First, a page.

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      They're a Weird Mob

      1966 1h 49m Comedy List
      Reviews 55% Audience Score 250+ Ratings Learning to speak Australian is one of the many trials faced by an Italian journalist who emigrates Down Under. Read More Read Less

      Critics Reviews

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      Urban Cinefile Critics Urban Cinefile Regarded as a classic, this film takes a kindhearted look at Sydney in the mid 60s. It's an Australia that no longer exists, making the film something of a social document worth watching. Feb 20, 2008 Full Review Read all reviews

      Audience Reviews

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      Audience Member It May Have A 'Historical Value' By Portraying The Struggle Of Cultural Acceptance, In A Semi-Documentary Style. It's However, Very, Very Dated. While This May Be Entertaining..Seeing How Things Once Were, There Is Overt Racism, An Ingrained Connection To The Country Being First & Foremost An English Colony, The Beach Being Where Cool People Be Cool..& Males Being Chavenistic, Pompous & Arrogant With Ego, Self-Importance Or Blokey Culture. Some Would Say, Including Myself, Not Much Has Changed..So While It Maybe 'Historical', It Is Also A Mirror That Hasn't Changed Much. From That Perspective, It Is An Interesting Conundrum. Rated 2 out of 5 stars 02/21/23 Full Review mike v A classic Australian film. Rated 3.5 out of 5 stars 03/31/23 Full Review Audience Member Interesting movie made in Australia by director Michael Powell whose seedy film 'Peeping Tom' had estranged him somewhat from his native British homeland. Based on a novel, They're A Weird Mob deals with a similar predicament- an Italian immigrant who has moved to Sydney to work for his brother's newspaper. Upon arriving, he discovers that things are not quite as they seem and he must work as a bricklayer to pay his accumulating debts. As a stranger in a strange land, he encounters a reasonable level of racism and cultural disorientation but emerges with a generous slice of the Australian dream by marrying a nice girl and building a house with harbour views. This movie is quite a period piece (albeit a well made one) and reflects a more parochial Australia stuck somewhere between post-war immigration and a revision of its own national identity. Rated 3.5 out of 5 stars 01/26/23 Full Review Audience Member its good they r a weird mob cos they fit right in this weird movie! Rated 2.5 out of 5 stars 01/21/23 Full Review Audience Member Good-natured comedy about an Italian immigrant to Australia and the wacky culture into which he is adopted. Michael Powell (of Powell & Pressburger fame) directed this extremely broad but affectionate tale that shares little in common with his previous outings except for an interest in "place", the location (in this case, Sydney), and "people" or culture (in this case, a very blokey set of Aussies). Powell doesn't poke fun at Italians at all, although he doesn't shy away at depicting the prejudice that some Australians showed (and still show?) to the "New Australians" who migrated here in the 1950s and '60s (from Italy and Greece). Nino is meant to work for an Italian newspaper but it no longer exists and instead he finds work as a tradie, putting in foundations for houses. It's back-breaking work but he bonds with the other guys and eventually finds love as well, not with the Italian girl that he initially pursues but with the Anglo-Aussie sheila that owns the building from which his cousin's newspaper company was evicted. But all this plot is simply an opportunity to expose the world to some proper Aussie slang, their fondness for drinking beer, the beautiful vistas of Sydney (harbor, Bondi Beach), and most of all about mateship. Yet, there is not an Aboriginal fella in sight and this is an Australia that is long gone in favour of a much more multicultural land where, in principle, everyone deserves a fair go, regardless of where they were born. Rated 3 out of 5 stars 02/04/23 Full Review Audience Member A very dated, very obscure film, I only discovered it through a Powell & Pressburger boxset & am not surprised that I'm the first person reviewing it on here. I was made quite uncomfortable by the stereotypical portrayals of Australians and Italians and the only real redeeming feature of the film was the performance of Walter Chiari in the central role, who came across as very likable. Rated 2.5 out of 5 stars 02/04/23 Full Review Read all reviews Post a rating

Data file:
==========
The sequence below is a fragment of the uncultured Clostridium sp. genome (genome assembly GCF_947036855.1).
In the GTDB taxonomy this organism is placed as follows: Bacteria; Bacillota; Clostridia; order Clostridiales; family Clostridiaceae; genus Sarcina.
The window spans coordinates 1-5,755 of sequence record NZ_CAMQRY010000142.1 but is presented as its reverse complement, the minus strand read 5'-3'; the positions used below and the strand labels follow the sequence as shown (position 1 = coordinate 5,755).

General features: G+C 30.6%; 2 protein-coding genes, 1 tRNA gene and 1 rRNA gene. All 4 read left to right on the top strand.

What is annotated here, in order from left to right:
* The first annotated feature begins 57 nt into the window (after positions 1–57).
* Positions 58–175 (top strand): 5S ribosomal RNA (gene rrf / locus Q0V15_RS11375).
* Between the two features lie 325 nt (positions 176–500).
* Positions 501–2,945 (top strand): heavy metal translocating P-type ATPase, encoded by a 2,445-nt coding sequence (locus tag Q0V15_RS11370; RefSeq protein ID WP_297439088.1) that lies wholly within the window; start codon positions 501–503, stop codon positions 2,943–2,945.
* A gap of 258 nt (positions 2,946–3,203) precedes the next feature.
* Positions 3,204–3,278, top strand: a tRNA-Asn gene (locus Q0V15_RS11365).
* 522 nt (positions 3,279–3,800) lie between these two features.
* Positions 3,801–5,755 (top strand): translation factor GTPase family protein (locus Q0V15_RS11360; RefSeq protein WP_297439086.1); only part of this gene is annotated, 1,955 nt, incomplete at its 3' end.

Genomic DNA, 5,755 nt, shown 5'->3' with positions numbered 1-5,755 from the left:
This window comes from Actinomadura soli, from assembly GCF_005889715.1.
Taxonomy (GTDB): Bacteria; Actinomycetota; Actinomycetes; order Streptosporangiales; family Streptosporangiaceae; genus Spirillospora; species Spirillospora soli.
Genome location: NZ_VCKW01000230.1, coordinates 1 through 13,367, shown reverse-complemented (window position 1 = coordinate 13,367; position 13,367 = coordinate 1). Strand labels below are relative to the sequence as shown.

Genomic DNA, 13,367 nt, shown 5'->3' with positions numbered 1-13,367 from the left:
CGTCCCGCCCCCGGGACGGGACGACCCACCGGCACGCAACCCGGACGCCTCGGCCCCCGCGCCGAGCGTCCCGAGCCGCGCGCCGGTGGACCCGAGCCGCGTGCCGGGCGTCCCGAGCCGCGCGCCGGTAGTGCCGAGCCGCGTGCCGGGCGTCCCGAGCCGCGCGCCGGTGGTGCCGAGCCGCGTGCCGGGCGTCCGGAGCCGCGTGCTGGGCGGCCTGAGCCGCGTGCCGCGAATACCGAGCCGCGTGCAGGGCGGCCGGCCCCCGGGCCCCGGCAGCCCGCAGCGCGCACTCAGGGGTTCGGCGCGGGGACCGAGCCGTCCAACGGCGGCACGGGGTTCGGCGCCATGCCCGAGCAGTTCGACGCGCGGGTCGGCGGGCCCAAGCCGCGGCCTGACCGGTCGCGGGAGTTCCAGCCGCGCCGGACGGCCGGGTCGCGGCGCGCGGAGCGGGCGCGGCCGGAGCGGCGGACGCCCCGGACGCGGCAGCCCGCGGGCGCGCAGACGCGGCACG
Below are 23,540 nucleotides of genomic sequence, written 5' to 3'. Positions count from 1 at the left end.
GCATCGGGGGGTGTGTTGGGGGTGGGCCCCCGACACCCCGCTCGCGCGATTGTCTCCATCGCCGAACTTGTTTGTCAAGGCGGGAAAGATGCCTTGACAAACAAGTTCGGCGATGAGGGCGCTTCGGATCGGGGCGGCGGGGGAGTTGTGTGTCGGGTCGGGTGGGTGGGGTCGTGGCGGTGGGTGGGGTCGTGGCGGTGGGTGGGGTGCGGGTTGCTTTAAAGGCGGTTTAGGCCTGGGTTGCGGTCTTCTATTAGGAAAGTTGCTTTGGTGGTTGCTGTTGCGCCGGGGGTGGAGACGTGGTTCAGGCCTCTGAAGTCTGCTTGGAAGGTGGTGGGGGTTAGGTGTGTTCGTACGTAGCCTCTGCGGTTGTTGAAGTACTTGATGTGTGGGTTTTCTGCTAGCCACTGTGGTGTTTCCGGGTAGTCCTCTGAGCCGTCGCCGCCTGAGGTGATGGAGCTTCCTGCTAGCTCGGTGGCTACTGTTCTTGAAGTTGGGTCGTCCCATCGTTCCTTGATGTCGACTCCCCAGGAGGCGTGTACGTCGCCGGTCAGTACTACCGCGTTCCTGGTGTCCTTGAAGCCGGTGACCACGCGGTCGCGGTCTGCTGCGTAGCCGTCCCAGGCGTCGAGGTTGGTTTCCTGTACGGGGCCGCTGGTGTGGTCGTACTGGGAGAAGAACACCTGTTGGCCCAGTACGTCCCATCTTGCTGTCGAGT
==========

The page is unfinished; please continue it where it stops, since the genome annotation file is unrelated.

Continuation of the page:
Cast & Crew

      Movie Info

      Synopsis Learning to speak Australian is one of the many trials faced by an Italian journalist who emigrates Down Under.
      Director
      Michael Powell
      Producer
      Michael Powell
      Screenwriter
      Emeric Pressburger
      Genre
      Comedy
      Original Language
      English
      Runtime
      1h 49m